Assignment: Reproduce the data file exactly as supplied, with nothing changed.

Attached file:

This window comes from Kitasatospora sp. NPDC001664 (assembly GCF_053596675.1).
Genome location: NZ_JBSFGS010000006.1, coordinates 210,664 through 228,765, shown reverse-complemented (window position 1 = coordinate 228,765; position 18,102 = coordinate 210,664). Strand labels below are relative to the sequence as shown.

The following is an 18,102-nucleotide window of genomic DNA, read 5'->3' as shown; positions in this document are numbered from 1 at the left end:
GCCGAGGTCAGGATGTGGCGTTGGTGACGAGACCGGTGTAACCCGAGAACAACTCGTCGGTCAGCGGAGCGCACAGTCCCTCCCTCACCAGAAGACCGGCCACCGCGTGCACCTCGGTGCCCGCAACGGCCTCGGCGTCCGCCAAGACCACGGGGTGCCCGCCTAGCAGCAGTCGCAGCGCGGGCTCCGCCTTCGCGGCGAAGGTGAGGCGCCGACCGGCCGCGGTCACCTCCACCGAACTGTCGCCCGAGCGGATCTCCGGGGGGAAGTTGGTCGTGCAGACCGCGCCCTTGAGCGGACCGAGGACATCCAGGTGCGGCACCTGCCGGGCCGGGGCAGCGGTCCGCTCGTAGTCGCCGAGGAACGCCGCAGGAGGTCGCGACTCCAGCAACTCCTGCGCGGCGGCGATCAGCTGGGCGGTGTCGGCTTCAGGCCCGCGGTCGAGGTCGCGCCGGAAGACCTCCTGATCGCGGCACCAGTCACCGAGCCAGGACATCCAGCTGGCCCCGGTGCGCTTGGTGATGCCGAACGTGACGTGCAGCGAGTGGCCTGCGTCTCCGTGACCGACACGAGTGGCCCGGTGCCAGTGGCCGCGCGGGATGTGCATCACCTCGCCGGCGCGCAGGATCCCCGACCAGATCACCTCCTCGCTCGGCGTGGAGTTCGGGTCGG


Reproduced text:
This window comes from Kitasatospora sp. NPDC001664 (assembly GCF_053596675.1).
Genome location: NZ_JBSFGS010000006.1, coordinates 210,664 through 228,765, shown reverse-complemented (window position 1 = coordinate 228,765; position 18,102 = coordinate 210,664). Strand labels below are relative to the sequence as shown.

The following is an 18,102-nucleotide window of genomic DNA, read 5'->3' as shown; positions in this document are numbered from 1 at the left end:
GCCGAGGTCAGGATGTGGCGTTGGTGACGAGACCGGTGTAACCCGAGAACAACTCGTCGGTCAGCGGAGCGCACAGTCCCTCCCTCACCAGAAGACCGGCCACCGCGTGCACCTCGGTGCCCGCAACGGCCTCGGCGTCCGCCAAGACCACGGGGTGCCCGCCTAGCAGCAGTCGCAGCGCGGGCTCCGCCTTCGCGGCGAAGGTGAGGCGCCGACCGGCCGCGGTCACCTCCACCGAACTGTCGCCCGAGCGGATCTCCGGGGGGAAGTTGGTCGTGCAGACCGCGCCCTTGAGCGGACCGAGGACATCCAGGTGCGGCACCTGCCGGGCCGGGGCAGCGGTCCGCTCGTAGTCGCCGAGGAACGCCGCAGGAGGTCGCGACTCCAGCAACTCCTGCGCGGCGGCGATCAGCTGGGCGGTGTCGGCTTCAGGCCCGCGGTCGAGGTCGCGCCGGAAGACCTCCTGATCGCGGCACCAGTCACCGAGCCAGGACATCCAGCTGGCCCCGGTGCGCTTGGTGATGCCGAACGTGACGTGCAGCGAGTGGCCTGCGTCTCCGTGACCGACACGAGTGGCCCGGTGCCAGTGGCCGCGCGGGATGTGCATCACCTCGCCGGCGCGCAGGATCCCCGACCAGATCACCTCCTCGCTCGGCGTGGAGTTCGGGTCGG